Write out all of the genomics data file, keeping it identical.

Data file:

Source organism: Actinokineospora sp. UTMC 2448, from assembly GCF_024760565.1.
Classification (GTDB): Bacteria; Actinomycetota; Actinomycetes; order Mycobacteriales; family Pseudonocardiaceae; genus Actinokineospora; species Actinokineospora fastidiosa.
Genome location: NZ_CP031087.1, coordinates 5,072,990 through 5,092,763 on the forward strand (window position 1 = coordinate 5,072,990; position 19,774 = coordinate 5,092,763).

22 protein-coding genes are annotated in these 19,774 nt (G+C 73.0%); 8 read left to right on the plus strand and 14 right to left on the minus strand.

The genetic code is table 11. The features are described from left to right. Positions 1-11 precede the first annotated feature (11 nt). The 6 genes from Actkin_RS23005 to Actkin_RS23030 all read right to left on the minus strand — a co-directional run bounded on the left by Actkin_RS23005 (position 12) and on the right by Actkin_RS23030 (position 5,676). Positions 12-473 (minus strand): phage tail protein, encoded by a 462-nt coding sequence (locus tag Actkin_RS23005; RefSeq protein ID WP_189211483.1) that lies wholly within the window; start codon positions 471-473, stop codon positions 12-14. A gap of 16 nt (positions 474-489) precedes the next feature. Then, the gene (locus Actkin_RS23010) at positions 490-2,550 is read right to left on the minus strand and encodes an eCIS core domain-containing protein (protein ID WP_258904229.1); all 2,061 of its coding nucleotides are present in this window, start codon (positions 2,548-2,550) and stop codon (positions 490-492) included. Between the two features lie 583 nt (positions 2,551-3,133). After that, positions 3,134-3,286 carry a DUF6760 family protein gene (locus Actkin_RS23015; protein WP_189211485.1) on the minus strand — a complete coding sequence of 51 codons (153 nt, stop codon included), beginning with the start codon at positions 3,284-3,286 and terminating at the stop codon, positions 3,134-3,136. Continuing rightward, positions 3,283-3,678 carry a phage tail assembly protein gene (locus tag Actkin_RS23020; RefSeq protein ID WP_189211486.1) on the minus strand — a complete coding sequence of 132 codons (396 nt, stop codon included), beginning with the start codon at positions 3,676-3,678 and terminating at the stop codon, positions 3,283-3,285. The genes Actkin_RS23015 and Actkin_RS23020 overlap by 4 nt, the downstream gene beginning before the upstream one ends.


Source organism: Actinokineospora sp. UTMC 2448, from assembly GCF_024760565.1.
Classification (GTDB): Bacteria; Actinomycetota; Actinomycetes; order Mycobacteriales; family Pseudonocardiaceae; genus Actinokineospora; species Actinokineospora fastidiosa.
Genome location: NZ_CP031087.1, coordinates 5,072,990 through 5,092,763 on the forward strand (window position 1 = coordinate 5,072,990; position 19,774 = coordinate 5,092,763).

22 protein-coding genes are annotated in these 19,774 nt (G+C 73.0%); 8 read left to right on the plus strand and 14 right to left on the minus strand.

The genetic code is table 11. The features are described from left to right. Positions 1-11 precede the first annotated feature (11 nt). The 6 genes from Actkin_RS23005 to Actkin_RS23030 all read right to left on the minus strand — a co-directional run bounded on the left by Actkin_RS23005 (position 12) and on the right by Actkin_RS23030 (position 5,676). Positions 12-473 (minus strand): phage tail protein, encoded by a 462-nt coding sequence (locus tag Actkin_RS23005; RefSeq protein ID WP_189211483.1) that lies wholly within the window; start codon positions 471-473, stop codon positions 12-14. A gap of 16 nt (positions 474-489) precedes the next feature. Then, the gene (locus Actkin_RS23010) at positions 490-2,550 is read right to left on the minus strand and encodes an eCIS core domain-containing protein (protein ID WP_258904229.1); all 2,061 of its coding nucleotides are present in this window, start codon (positions 2,548-2,550) and stop codon (positions 490-492) included. Between the two features lie 583 nt (positions 2,551-3,133). After that, positions 3,134-3,286 carry a DUF6760 family protein gene (locus Actkin_RS23015; protein WP_189211485.1) on the minus strand — a complete coding sequence of 51 codons (153 nt, stop codon included), beginning with the start codon at positions 3,284-3,286 and terminating at the stop codon, positions 3,134-3,136. Continuing rightward, positions 3,283-3,678 carry a phage tail assembly protein gene (locus tag Actkin_RS23020; RefSeq protein ID WP_189211486.1) on the minus strand — a complete coding sequence of 132 codons (396 nt, stop codon included), beginning with the start codon at positions 3,676-3,678 and terminating at the stop codon, positions 3,283-3,285. The genes Actkin_RS23015 and Actkin_RS23020 overlap by 4 nt, the downstream gene beginning before the upstream one ends.